He agreed with me on the fact that all organizations desirous of selling their products or services in the global marketplace must be acquainted with the cultures of the nations that they interact with for the purpose of business. Culture determines people’s tastes in products and services that they would eventually pay for. Vast differences in beliefs as well as values give birth to diverse cultural segments. This diversity is not only visible in the global workplace or a nation, as in the case of America’s ‘melting pot,’ but also across nations. Moreover, companies that intend to sell their goods and services abroad have to learn the strategies of multicultural marketing. This form of marketing entails communication with diverse cultures or market segments.
Even though my uncle understood that he must respect the Asian cultures that his business intends to reach out to, it was not easy for me to explain to him why using the cross on his website and products for Asian customers would be unwise. I did not disrespect my uncle’s religious sentiments, and neither did I wish for his business to disrespect the religious sentiments of Asian customers. Hence, I conducted a literature search to better explain myself to him. My uncle does not enjoy reading. So, I found him a brief article to shed light on the subject at hand.
Indeed, the literature search removed our doubts about whether it would be wise to market products with a cross. We learned that international businesses selling to cultures beyond their own must adapt to those cultures if they must successfully market and sell their products in other countries. Businesses, unlike nations and invaders, do not have to debate the question of whether to respect or disrespect other cultures or the sociopolitical environments of other countries. Rather, business means business – international businesses are out to sell their goods and/or services instead of trying to change the politics, cultures or religions of the nations they have opted to sell to (Reid, 2005).
In this way, international businesses act as some of the best ambassadors of the nations they are based in. As an example, for the reason that China is a non-democratic country, Microsoft had to ban the words, “democracy” and “freedom” from its Chinese bloggers’ website (Reid). After all, the organization desired to go on marketing its products in Chinese markets without hurting Chinese political sentiments.
Is there is a “trade-off” in this process (Reid)? I do not suppose it is necessary for Microsoft and other organizations adapting to different cultures to believe in this trade-off. Microsoft and other international businesses desire to market their goods abroad. Promotion of democracy in foreign countries is not a part of their mission statements in any case. In other words, there is a difference between business and politics or business and religion. If international businesses were to try to change cultures of other countries, they would be altogether banned from functioning in those countries. Nobody likes invaders. But, if an American company includes in its marketing campaign in a foreign nation an American value that may significantly improve the physical health of foreigners, I do not believe that foreigners would mind. Inclusion of alien political and/or religious values in marketing campaigns works differently. After all, American consumers would not appreciate if Chinese companies try to sell the opposites of democracy as well as freedom with their products in the American market.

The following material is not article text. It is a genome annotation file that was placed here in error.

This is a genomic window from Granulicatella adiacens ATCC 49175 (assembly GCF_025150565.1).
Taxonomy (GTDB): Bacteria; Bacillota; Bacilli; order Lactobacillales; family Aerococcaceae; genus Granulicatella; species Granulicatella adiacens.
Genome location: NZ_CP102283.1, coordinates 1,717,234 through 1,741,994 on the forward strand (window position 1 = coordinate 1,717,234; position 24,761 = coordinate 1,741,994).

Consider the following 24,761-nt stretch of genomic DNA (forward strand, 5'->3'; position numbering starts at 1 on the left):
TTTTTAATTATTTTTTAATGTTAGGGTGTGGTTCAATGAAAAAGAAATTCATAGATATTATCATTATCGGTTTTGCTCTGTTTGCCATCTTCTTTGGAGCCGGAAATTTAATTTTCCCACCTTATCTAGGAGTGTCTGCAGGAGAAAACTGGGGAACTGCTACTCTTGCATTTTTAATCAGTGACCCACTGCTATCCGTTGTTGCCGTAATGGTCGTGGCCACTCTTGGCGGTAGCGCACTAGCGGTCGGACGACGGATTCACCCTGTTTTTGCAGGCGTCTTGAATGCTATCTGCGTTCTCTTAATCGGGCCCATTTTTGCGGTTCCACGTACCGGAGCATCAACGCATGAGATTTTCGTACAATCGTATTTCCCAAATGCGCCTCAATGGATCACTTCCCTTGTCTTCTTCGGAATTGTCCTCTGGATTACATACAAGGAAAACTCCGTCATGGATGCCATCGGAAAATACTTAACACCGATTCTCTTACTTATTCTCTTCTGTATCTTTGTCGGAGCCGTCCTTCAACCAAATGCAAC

My uncle agreed with Reid’s writing on the subject. As we were finishing our discussion, he stated that even God does not want us to be pushy in preaching religion. Then again, I wondered whether his business would attract as many Asian customers with the cross as it would without one. I reasoned that if the products are excellent, the cross would not hurt anybody’s religious sentiments. But, what if the products are excellent and customers refuse to buy them because of the cross? In the end, the wisest option seemed to be the one already described. There is no cross on his website and products today.
Clark, K. (2008). Defining “White Privilege.” Retrieved Mar 17, 2009, from
Reichenberg, N. E. (2001, May 3-4). Best Practices in Diversity Management. United Nations.
Retrieved Mar 17, 2009, from http://unpan1.un.org/intradoc/groups/public/documents/un/unpan000715.pdf.
Reid, D. M. (2005, Jun 19). Business is Business. USA Today. Retrieved Mar 17, 2009, from
The Business Case for Diversity Management: An Introduction. Australian Center for
International Business. Retrieved Mar 17, 2009, from http://www.managementmarketing.unimelb.edu.au/mcib/include/diversity/Business%20Case%20-%20An%20Introduction.pdf.